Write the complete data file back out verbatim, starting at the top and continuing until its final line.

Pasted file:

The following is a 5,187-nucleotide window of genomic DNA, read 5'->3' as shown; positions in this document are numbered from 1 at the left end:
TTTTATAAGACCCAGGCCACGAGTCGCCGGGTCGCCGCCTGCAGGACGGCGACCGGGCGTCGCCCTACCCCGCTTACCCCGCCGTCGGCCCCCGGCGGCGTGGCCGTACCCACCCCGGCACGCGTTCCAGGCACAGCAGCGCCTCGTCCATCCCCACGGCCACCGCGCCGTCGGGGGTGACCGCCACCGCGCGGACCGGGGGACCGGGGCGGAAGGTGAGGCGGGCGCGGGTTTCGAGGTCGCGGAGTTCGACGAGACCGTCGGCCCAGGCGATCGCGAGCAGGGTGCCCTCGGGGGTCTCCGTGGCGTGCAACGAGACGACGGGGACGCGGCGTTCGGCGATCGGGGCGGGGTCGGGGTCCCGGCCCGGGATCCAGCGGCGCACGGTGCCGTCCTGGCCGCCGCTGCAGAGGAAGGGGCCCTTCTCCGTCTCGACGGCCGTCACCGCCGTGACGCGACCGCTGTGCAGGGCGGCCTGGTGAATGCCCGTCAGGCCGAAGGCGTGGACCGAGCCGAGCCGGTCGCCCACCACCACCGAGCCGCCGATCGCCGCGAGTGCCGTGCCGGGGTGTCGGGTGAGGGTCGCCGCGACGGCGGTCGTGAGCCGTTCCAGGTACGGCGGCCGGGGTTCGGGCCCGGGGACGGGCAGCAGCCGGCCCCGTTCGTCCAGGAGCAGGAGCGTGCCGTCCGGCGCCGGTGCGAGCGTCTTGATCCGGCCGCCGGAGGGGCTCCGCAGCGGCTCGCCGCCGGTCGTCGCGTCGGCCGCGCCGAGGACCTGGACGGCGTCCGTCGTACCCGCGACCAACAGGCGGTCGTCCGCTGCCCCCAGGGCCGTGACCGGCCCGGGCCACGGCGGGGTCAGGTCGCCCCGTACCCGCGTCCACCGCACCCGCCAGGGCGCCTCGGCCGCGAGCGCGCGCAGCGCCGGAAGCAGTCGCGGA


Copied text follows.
The following is a 5,187-nucleotide window of genomic DNA, read 5'->3' as shown; positions in this document are numbered from 1 at the left end:
TTTTATAAGACCCAGGCCACGAGTCGCCGGGTCGCCGCCTGCAGGACGGCGACCGGGCGTCGCCCTACCCCGCTTACCCCGCCGTCGGCCCCCGGCGGCGTGGCCGTACCCACCCCGGCACGCGTTCCAGGCACAGCAGCGCCTCGTCCATCCCCACGGCCACCGCGCCGTCGGGGGTGACCGCCACCGCGCGGACCGGGGGACCGGGGCGGAAGGTGAGGCGGGCGCGGGTTTCGAGGTCGCGGAGTTCGACGAGACCGTCGGCCCAGGCGATCGCGAGCAGGGTGCCCTCGGGGGTCTCCGTGGCGTGCAACGAGACGACGGGGACGCGGCGTTCGGCGATCGGGGCGGGGTCGGGGTCCCGGCCCGGGATCCAGCGGCGCACGGTGCCGTCCTGGCCGCCGCTGCAGAGGAAGGGGCCCTTCTCCGTCTCGACGGCCGTCACCGCCGTGACGCGACCGCTGTGCAGGGCGGCCTGGTGAATGCCCGTCAGGCCGAAGGCGTGGACCGAGCCGAGCCGGTCGCCCACCACCACCGAGCCGCCGATCGCCGCGAGTGCCGTGCCGGGGTGTCGGGTGAGGGTCGCCGCGACGGCGGTCGTGAGCCGTTCCAGGTACGGCGGCCGGGGTTCGGGCCCGGGGACGGGCAGCAGCCGGCCCCGTTCGTCCAGGAGCAGGAGCGTGCCGTCCGGCGCCGGTGCGAGCGTCTTGATCCGGCCGCCGGAGGGGCTCCGCAGCGGCTCGCCGCCGGTCGTCGCGTCGGCCGCGCCGAGGACCTGGACGGCGTCCGTCGTACCCGCGACCAACAGGCGGTCGTCCGCTGCCCCCAGGGCCGTGACCGGCCCGGGCCACGGCGGGGTCAGGTCGCCCCGTACCCGCGTCCACCGCACCCGCCAGGGCGCCTCGGCCGCGAGCGCGCGCAGCGCCGGAAGCAGTCGCGGA